What do you see when you imagine a data centre? Perhaps a giant warehouse filled with endless corridors of blinking server towers, storing data or serving as a junction point through which data passes on its journey from A to B. However, today’s data centres are more complex. They are designed to support multiple on-site and cloud activities, especially when it comes to business IT. A data centre can support email and file sharing customer relationship management (CRM) platforms, enterprise resource planning (ERP) and databases, virtual desktops and communication services, as well as evolving applications in artificial intelligence (AI) and machine learning. Centres are comprised of servers, routers, switches, firewalls, and service delivery controllers, all vital components that work together to deliver comprehensive functionality.

While there are various kinds of centres that cater to specific services, colocation centres and carrier-neutral facilities are two of the most common; both of which serve important purposes for all kinds of enterprises. Simply put, colocation centres offer a space, both physical and virtual, for companies to store and manage their servers and other infrastructure, while carrier-neutral centres are independent entities offering various connection options to customers, including direct connections and cloud services.

The impact of Kenya’s data centres

Considered the gateway to the East Africa region, Kenya plays an important geographical and logistical role in the rollout of Internet connectivity and services on the continent. Our country enjoys the presence of several local facility operators that have grown and expanded in part thanks to acquisitions or partnerships with global operators, while also offering end-to-end solutions for companies of all sizes. Investments in broadband undersea cables and landing stations enable accessibility, connecting the continent to global cloud networks and serving as the bedrock on which Kenya can embrace cutting-edge digital solutions. 

According to the Kenya Data Centre Investment Analysis Report, our data centre market is expected to grow at a compound annual growth rate of 12.36% between 2021 and 2026. Kenya serves as of one the continent’s primary data centre hubs. Nairobi is a favourable location for data centre development, with Mombasa becoming more popular with service providers as well. Data centres enable the growing adoption of big data and Internet of Things (IoT) services, while the demand for original design manufacturer (ODM) servers among operators also fuels growth in server infrastructure. These factors contribute to Kenya’s position not only as a continental leader, but also as an opportunity hotbed for technology sectors.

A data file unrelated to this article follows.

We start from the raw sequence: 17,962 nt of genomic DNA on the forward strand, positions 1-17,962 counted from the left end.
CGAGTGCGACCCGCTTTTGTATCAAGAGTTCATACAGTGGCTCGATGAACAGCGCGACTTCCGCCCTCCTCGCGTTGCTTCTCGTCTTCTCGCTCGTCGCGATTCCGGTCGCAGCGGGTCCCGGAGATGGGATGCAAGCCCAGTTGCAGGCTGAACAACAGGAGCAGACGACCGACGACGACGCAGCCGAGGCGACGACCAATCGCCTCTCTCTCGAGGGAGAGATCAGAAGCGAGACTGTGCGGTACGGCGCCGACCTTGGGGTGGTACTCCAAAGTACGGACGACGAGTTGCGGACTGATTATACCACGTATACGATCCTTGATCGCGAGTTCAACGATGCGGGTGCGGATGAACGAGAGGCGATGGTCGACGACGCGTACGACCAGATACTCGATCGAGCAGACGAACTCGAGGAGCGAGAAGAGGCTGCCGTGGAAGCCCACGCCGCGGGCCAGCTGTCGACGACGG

Innovation, energy, and the future

Despite this potential, Africa’s hosting capacity remains minimal. The continent’s capacity is only a fraction of some of the world’s largest data centre metros, such as London or Amsterdam. However, new facility construction has accelerated as markets consider hosting and cloud service opportunities. Reliable data centre infrastructure, as offered and maintained by reputable service providers, mean users in Nairobi can utilise AI, blockchain and other digital resources with the same level of security and ease as other users in the overseas metros.

This infrastructure, and its energy requirements, also raises environmental considerations that are being addressed. Growing demand for data centres continues to be mostly offset by ongoing efficiency improvements in servers, switches, and other infrastructure. Combined with mobile networks switching from 2G and 3G technologies to more efficient 4G and 5G ones, data centres are becoming increasingly energy efficient.